During 2010-12, net private flows to sub-Saharan African countries doubled compared with the 2000-07. Flows to several key regional heavyweights, including Ghana, Kenya, Mozambique, Nigeria, Senegal, Uganda, and Zambia, registered a fivefold increase in the same period.

                  The IMF said African countries should anticipate “continuing volatility and increasing funding costs” as advanced economy central banks gradually move away from their unprecedented accommodative policies. “Given the trend toward deeper integration with global financial markets, sub-Saharan African frontier markets are likely to become increasingly vulnerable to global financial shocks,” it said.

                  African policy makers painted a more sanguine view, however. Lamido Sanusi, governor of the central bank of Nigeria, said in an interview that the impact of tighter monetary policy in the US would be felt more acutely in larger emerging economies like India or South Africa than in frontier markets such as Nigeria or Ghana.

                  “Tapering is not going to happen as quickly [as the market fear]”, Mr Sanusi added, saying that the US economy still showed signs of weakness.

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                  In spite of the warning about the potential reversal of capital flows, the IMF painted a relatively rosy view about the outlook for the region. “Sub-Saharan Africa is projected to grow vigorously in the medium term, as it has for much of the past decade,” the Washington-based body said.

                  The example I like to use for capital flows is that they resemble the bee: they produce honey, but they also have a sting

                  – Abebe Aemro Selassie, IMF

                  The IMF forecast that economic growth will accelerate to 6 per cent in 2014, the highest since the onset of the global financial crisis in 2008-09 and up from 5 per cent in 2013. “The main factor behind the continuing underlying growth in most of the region is, as in previous years, strong domestic demand, especially associated with investment in infrastructure and export capacity in many countries.”

                  However, such investment could be a double-edged sword for some African economies that are experiencing deteriorating deficits as they spend on machinery to build the infrastructure. The IMF warned that fiscal and current accounts deficits were likely to deteriorate in the next year.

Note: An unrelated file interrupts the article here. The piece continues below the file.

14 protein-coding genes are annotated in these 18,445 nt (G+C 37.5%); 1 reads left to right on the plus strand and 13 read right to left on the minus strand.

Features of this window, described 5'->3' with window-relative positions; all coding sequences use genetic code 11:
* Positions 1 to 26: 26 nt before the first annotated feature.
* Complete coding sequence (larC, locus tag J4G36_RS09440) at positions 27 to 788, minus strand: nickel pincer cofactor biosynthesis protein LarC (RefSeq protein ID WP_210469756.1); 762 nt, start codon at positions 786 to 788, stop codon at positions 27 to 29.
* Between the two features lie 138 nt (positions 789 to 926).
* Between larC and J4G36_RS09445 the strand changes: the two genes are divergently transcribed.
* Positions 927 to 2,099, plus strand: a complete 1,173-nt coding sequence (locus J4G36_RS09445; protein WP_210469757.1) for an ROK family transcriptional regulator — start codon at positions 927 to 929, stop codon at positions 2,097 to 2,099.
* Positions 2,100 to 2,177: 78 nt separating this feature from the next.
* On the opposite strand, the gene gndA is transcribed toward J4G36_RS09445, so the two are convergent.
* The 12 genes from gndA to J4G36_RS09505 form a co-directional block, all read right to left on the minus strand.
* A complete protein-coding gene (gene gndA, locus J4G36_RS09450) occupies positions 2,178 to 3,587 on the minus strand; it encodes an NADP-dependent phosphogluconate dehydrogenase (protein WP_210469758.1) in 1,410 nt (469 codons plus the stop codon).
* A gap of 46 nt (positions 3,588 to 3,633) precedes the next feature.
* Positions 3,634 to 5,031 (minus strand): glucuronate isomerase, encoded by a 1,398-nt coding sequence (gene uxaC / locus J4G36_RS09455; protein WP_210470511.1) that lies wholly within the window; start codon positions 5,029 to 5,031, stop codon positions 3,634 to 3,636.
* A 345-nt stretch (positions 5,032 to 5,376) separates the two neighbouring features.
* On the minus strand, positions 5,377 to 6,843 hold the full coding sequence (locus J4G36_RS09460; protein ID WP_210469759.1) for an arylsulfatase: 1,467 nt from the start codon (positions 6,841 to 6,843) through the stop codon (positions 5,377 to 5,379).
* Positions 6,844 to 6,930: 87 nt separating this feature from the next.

But it added that inflation in the region is expected to remain moderate in 2013-14, reflecting benign prospects for food prices.

                  Earnings leave Europe stocks under pressure

                  Posted on 31 October 2013 by

                  Europe’s main equities markets were weaker on Thursday as investors absorbed a slew of earnings news from the region.

                  French stocks were making the biggest moves at each end of the FTSE Eurofirst 300, with Technip, the oilfield services company, falling furthest and bank BNP Paribas making the biggest gain.

                    Technip fell 7.5 per cent to €80 after it reduced its full-year targets for sales and margins, citing adverse currency movements. It now expects revenue from its subsea business to be €4.1bn, down from previous forecasts of between €4.3bn and €4.6bn previously.

                    BNP Paribas was up 2.4 per cent at €54.0 after a surprise increase in its third-quarter profit. The bank reported net income of €1.36bn for the quarter, a surprise 2.4 per cent increase on the same period in 2012. That bucks the trend reported by the handful of European banks that have reported so far, and outpaces the decline forecast by analysts.

                    The news has helped BNP’s peers. Crédit Agricole, up 2.4 per cent at €8.9, was the second-biggest riser after BNP on the CAC 40 in Paris. Société Générale was in third place, up 1.9 per cent at €41.5.

                    Overall, the FTSE Eurofirst 300 was down 0.2 per cent at 1,285.2. Oil stocks took the biggest toll at sector level as results from Total and Royal Dutch Shell fail to impress.

                    Support from defensive sectors helped prevent wider losses, with drinks makers and tobacco stocks in demand.

                    The CAC 40 in Paris eased 0.1 per cent to 4,268.43, the Xetra Dax in Frankfurt was down 0.1 per cent at 8,999.9 and London’s FTSE 100 fell 0.3 per cent to 6,755.44.

                    Speciality chemicals maker Croda was the biggest single faller on the main London index, down 6.7 per cent at £24.58 after it said third-quarter underlying market conditions were “subdued” and that its third-quarter performance was hit by “the significant devaluation of the Japanese yen and Indian rupee”.